1559 - Wroughtons and Montagus

The Wroughtons and Montagus owned the entire village from the late 16th century through to 1900-19. The Wroughtons became Lords of the Manor when Sir Thomas Wroughton married into the family that owned it from shortly after the Dissolution of the Monasteries.

They inter-married with the Montagus three times in the mid-18th century.

George Wroughton, who died in 1779, apparently built the current Manor Farm at some point before his death. Since his only son had already died in 1773, he provided for the division of the estate between his three daughters; and it was only reunited in 1829.

Susannah Wroughton (1732-1816) shaped the plan for the new canal in the 1790s. Her son-in-law Admiral Sir George Montagu (1750-1829) built Stowell Park by 1814, and moved the hamlets of East Stowell and Stonebridge to round Wilcot Green by about 1825; and his son provided the school in 1840-1.

Curiously, that son (1788-1871) was called George Wroughton Montagu, but had to adopt ‘Wroughton’ as a surname in order to enter into his full inheritance; so he called himself George Wroughton Wroughton.

Admiral Sir George Montagu seems to have built Wilcot Lodge by 1823, perhaps for a member of his family. By the 1890s it was let out to others, but in 1907, it was occupied by Mrs Curry, (re-married) widow of Admiral Sir George’s grandson.

One of the tenants in Wilcot Lodge, Mr Wilbraham, hosted a village club fete in the grounds, presumably some time soon before 1914:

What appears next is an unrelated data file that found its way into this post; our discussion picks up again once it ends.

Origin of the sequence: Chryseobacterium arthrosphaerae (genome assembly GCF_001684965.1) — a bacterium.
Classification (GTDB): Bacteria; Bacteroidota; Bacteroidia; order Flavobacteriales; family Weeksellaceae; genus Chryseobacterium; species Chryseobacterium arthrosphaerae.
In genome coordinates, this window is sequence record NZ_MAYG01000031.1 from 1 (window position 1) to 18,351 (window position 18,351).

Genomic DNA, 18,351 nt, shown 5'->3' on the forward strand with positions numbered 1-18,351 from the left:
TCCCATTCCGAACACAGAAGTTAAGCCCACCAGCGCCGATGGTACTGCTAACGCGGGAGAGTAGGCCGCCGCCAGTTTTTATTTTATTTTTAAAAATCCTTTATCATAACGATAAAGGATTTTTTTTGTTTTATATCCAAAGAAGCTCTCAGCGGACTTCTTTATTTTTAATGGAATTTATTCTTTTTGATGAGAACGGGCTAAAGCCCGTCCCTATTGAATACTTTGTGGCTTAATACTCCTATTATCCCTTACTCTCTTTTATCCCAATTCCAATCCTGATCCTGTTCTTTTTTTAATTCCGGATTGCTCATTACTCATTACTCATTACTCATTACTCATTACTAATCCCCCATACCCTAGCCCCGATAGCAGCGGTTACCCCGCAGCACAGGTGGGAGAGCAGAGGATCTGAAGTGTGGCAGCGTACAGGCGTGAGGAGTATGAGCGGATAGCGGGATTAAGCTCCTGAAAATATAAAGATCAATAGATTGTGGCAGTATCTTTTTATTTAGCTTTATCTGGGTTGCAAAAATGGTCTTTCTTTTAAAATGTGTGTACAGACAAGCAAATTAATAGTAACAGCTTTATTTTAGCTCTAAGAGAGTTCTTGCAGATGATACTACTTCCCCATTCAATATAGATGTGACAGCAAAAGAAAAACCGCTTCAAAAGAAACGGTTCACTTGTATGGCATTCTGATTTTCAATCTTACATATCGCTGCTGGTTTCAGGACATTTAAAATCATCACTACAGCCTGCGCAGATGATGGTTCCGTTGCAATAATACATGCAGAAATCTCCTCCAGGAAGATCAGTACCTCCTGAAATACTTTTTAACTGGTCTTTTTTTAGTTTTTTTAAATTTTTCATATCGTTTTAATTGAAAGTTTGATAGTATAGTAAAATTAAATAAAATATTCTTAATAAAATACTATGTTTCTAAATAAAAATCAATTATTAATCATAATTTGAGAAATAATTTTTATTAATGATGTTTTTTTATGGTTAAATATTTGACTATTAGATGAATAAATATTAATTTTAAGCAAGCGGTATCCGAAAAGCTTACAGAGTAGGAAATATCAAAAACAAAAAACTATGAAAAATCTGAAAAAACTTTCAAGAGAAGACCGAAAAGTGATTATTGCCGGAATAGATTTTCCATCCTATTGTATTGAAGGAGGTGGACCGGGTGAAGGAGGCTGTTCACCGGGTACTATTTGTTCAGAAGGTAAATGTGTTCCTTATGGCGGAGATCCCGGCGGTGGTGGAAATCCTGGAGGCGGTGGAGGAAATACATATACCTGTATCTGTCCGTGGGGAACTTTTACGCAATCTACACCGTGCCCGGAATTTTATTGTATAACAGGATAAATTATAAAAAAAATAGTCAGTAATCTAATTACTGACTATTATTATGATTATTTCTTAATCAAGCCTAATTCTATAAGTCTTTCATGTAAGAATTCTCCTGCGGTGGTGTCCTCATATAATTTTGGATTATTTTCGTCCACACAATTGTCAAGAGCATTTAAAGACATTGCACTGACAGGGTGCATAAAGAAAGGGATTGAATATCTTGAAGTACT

Mrs Curry’s son, Captain George Edward Stirling Montagu (1874-1956), was the last of the Montagus to own property in Wilcot. He sold the Stowell Estate properties in 1900 and Wilcot Manor in 1919.  But he had built Cross Hayes for himself by 1910, and lived there from time to time until shortly before his death:

And at some point around 1920 he built Little Abbots for his mother, Mrs Curry:

The new owners of the Manor were Lord and Lady St Maur, whose family had rented the Manor in the 1870s and 1880s, and who were distantly related to the Montagus. Until recently, several villagers had vivid memories of the often high-handed behaviour of Lady Ernest.

Of GES Montagu’s three sons, two were RAF war heroes killed in 1940 and commemorated on the War Memorial. He gave the rights to appoint Wilcot’s vicar (the ‘advowson’) to the Church of England in 1954. He continued to own Cross Hayes until his death in 1956, but did not always live there. He was a long-serving member of the Hut & Green Committee.